However – it’s Christmas – and the absolutely amazing woman that I hitched my star to has managed to make me think once again about how life was not so long ago – and what needs to happen in the new year to try and get back there.

One of my presents was a personalised O/S map of where we live along with a checklist (made up to look like a list of XBOX Achievements) that I need to tick off with her as we criss cross and walk around the local area.

One such objective is ‘take a picture in every square of the map’ – another is ‘take the weather with you’ (get out in every kind of weather) and ‘can’t get no relief’ (climb all the hills).

I do love her.

And it goes deeper than just wearing matching slippers.

As time has passed this year and we’ve experienced the reality of this shi$$y new world we’ve never regretted moving in together – and instead have both grown closer than we were before.

Amazingly we’ve just passed our two year anniversary.

It seems like a lifetime ago (no-one was socially distanced back then!) when we randomly met in a public place (standing less than two metres apart without masks!) before flagrantly travelling up and down the country to see each other every week.

What was once ‘our relationship’ would now have been illegal – and we probably would never have met back then – let alone managed to maintain a long distance relationship if life then was anything like it has been in 2020.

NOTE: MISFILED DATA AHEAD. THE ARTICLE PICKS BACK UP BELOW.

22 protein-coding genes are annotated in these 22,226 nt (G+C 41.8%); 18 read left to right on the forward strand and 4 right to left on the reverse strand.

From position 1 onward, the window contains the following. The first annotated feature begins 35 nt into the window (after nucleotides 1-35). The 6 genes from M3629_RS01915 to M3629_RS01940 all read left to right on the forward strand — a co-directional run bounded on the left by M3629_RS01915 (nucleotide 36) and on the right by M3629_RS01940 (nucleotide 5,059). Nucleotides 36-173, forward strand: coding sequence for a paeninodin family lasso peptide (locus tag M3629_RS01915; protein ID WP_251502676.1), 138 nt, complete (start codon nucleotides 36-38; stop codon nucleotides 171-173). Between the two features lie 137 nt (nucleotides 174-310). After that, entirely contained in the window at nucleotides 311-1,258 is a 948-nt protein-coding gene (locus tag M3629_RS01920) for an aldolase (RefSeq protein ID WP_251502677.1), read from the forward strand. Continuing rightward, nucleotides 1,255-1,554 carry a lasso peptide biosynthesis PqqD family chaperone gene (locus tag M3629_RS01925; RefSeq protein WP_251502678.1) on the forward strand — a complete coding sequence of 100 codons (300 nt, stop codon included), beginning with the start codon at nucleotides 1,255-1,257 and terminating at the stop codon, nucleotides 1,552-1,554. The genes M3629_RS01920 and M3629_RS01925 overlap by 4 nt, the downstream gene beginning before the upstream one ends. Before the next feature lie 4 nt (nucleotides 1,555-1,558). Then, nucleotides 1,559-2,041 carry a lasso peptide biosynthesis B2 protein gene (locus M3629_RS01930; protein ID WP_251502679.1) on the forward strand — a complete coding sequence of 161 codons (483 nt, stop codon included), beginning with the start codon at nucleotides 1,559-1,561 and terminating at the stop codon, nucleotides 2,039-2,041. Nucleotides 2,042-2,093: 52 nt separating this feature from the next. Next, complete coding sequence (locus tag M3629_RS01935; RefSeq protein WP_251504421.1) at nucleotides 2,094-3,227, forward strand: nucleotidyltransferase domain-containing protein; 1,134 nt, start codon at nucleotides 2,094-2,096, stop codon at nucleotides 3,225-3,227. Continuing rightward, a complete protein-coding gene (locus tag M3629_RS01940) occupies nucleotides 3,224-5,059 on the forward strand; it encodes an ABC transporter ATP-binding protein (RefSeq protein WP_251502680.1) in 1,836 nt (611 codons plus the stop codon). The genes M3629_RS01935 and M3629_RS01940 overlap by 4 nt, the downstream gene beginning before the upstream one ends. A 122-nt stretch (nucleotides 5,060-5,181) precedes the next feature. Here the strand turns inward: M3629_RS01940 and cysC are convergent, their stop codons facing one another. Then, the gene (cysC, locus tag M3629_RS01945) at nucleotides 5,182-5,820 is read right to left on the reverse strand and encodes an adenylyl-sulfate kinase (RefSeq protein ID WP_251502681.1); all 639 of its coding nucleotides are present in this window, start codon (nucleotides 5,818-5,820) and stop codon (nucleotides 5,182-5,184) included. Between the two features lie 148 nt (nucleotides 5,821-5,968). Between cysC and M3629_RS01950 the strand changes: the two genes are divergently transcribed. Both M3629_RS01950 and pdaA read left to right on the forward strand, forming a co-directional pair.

Again – things happen for a reason and we were right where we needed to be at the time that we needed to be there.

We’ll get back to where we need to be, regain the lives that we once enjoyed – but in the meantime we’ll just enjoy the special moments together whenever we can get them, walking hand in hand in the park on a nice blue sky Christmas Day.

I for one cannot wait to pull a metaphorical chain on the 31st and watch 2020 stubbornly circle and refuse to flush before finally relenting heading down the U-bend along with Donald Trump.

Happy Christmas everyone – and look after each other!


Mr Spud we like

In a moment that would only occur in our current climate I froze whilst walking down the road at lunchtime the other day.

I was heading to the shop near where I work and had realised that although I’d remembered my carrier bag (something I’ve always been rather particular about) I’d completely forgotten my face mask.

It’s not yet the law to wear face masks in shops or in public – but I’d promised myself when seeing on the news that at least part of this was going to become compulsory that I’d start doing it sooner rather than later.

I’ve even been a mask to go to the cinema.